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Surface Heat Budget over the North Sea in Climate Change Simulations

Swedish Meteorological and Hydrological Institute, Folkborgsvägen 17, 601 76 Norrköping, Sweden
Federal Maritime and Hydrographic Agency, Bernhard-Nocht-Str. 78, 20359 Hamburg, Germany
Institute of Marine Research, 1870 Nordnes, 5817 Bergen, Norway
Leibniz Institute for Baltic Sea Research Warnemünde, Seestrasse 15, 18119 Rostock, Germany
Author to whom correspondence should be addressed.
Atmosphere 2019, 10(5), 272;
Received: 2 March 2019 / Revised: 28 April 2019 / Accepted: 9 May 2019 / Published: 14 May 2019
(This article belongs to the Special Issue Regional Climate Modeling: Ocean–Atmosphere Coupling)
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An ensemble of regional climate change scenarios for the North Sea is validated and analyzed. Five Coupled Model Intercomparison Project Phase 5 (CMIP5) General Circulation Models (GCMs) using three different Representative Concentration Pathways (RCPs) have been downscaled with the coupled atmosphere–ice–ocean model RCA4-NEMO. Validation of sea surface temperature (SST) against different datasets suggests that the model results are well within the spread of observational datasets. The ensemble mean SST with a bias of less than 1 C is the solution that fits the observations best and underlines the importance of ensemble modeling. The exchange of momentum, heat, and freshwater between atmosphere and ocean in the regional, coupled model compares well with available datasets. The climatological seasonal cycles of these fluxes are within the 95% confidence limits of the datasets. Towards the end of the 21st century the projected North Sea SST increases by 1.5 C (RCP 2.6), 2 C (RCP 4.5), and 4 C (RCP 8.5), respectively. Under this change the North Sea develops a specific pattern of the climate change signal for the air–sea temperature difference and latent heat flux in the RCP 4.5 and 8.5 scenarios. In the RCP 8.5 scenario the amplitude of the spatial heat flux anomaly increases to 5 W/m 2 at the end of the century. Different hypotheses are discussed that could contribute to the spatially non-uniform change in air–sea interaction. The most likely cause for an increased latent heat loss in the central western North Sea is a drier atmosphere towards the end of the century. Drier air in the lee of the British Isles affects the balance of the surface heat budget of the North Sea. This effect is an example of how regional characteristics modulate global climate change. For climate change projections on regional scales it is important to resolve processes and feedbacks at regional scales. View Full-Text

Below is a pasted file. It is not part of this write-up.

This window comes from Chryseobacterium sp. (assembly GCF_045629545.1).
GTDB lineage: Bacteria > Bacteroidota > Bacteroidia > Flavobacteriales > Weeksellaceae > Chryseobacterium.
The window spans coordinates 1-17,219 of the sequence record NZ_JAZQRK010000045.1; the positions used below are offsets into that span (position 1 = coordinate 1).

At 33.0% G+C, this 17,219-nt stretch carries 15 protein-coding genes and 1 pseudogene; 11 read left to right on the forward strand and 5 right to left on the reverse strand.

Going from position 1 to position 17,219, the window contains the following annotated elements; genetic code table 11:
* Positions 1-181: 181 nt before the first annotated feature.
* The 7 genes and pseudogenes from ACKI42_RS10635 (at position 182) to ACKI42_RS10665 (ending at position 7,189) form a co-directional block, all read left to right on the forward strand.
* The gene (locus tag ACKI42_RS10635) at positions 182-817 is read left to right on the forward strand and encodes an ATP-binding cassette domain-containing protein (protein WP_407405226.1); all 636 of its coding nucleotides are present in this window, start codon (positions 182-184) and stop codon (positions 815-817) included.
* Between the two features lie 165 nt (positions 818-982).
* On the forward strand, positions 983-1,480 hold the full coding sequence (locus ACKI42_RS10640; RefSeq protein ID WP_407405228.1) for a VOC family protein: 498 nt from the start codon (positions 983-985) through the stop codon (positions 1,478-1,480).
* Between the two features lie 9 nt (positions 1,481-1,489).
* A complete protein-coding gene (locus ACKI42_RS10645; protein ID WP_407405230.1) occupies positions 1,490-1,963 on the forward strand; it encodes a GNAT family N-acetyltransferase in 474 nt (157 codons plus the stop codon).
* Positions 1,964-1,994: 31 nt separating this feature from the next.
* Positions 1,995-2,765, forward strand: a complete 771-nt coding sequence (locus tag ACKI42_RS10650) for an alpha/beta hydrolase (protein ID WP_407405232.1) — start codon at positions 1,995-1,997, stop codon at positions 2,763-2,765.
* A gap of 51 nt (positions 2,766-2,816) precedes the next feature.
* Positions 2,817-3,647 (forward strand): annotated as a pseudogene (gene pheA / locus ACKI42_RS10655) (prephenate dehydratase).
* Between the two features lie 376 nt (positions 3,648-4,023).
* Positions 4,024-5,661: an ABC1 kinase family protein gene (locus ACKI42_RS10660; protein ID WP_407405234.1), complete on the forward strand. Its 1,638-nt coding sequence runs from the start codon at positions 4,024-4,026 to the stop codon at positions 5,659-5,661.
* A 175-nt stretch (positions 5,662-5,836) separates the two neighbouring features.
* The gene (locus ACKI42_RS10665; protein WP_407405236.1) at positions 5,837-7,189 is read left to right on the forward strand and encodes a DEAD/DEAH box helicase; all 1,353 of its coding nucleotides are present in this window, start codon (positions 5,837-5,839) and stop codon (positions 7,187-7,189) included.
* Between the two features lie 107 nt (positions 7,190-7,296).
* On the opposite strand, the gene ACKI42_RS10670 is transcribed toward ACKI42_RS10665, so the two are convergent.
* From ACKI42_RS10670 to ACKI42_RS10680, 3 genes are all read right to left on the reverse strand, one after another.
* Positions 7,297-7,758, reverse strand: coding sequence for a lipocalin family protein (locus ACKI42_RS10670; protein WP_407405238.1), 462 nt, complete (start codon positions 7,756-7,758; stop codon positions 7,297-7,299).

Keywords: North Sea; climate change; air–sea exchange; ensemble; RCP scenarios; coupled regional model; RCM; RCA4-NEMO North Sea; climate change; air–sea exchange; ensemble; RCP scenarios; coupled regional model; RCM; RCA4-NEMO

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Dieterich, C.; Wang, S.; Schimanke, S.; Gröger, M.; Klein, B.; Hordoir, R.; Samuelsson, P.; Liu, Y.; Axell, L.; Höglund, A.; Meier, H.E.M. Surface Heat Budget over the North Sea in Climate Change Simulations. Atmosphere 2019, 10, 272.

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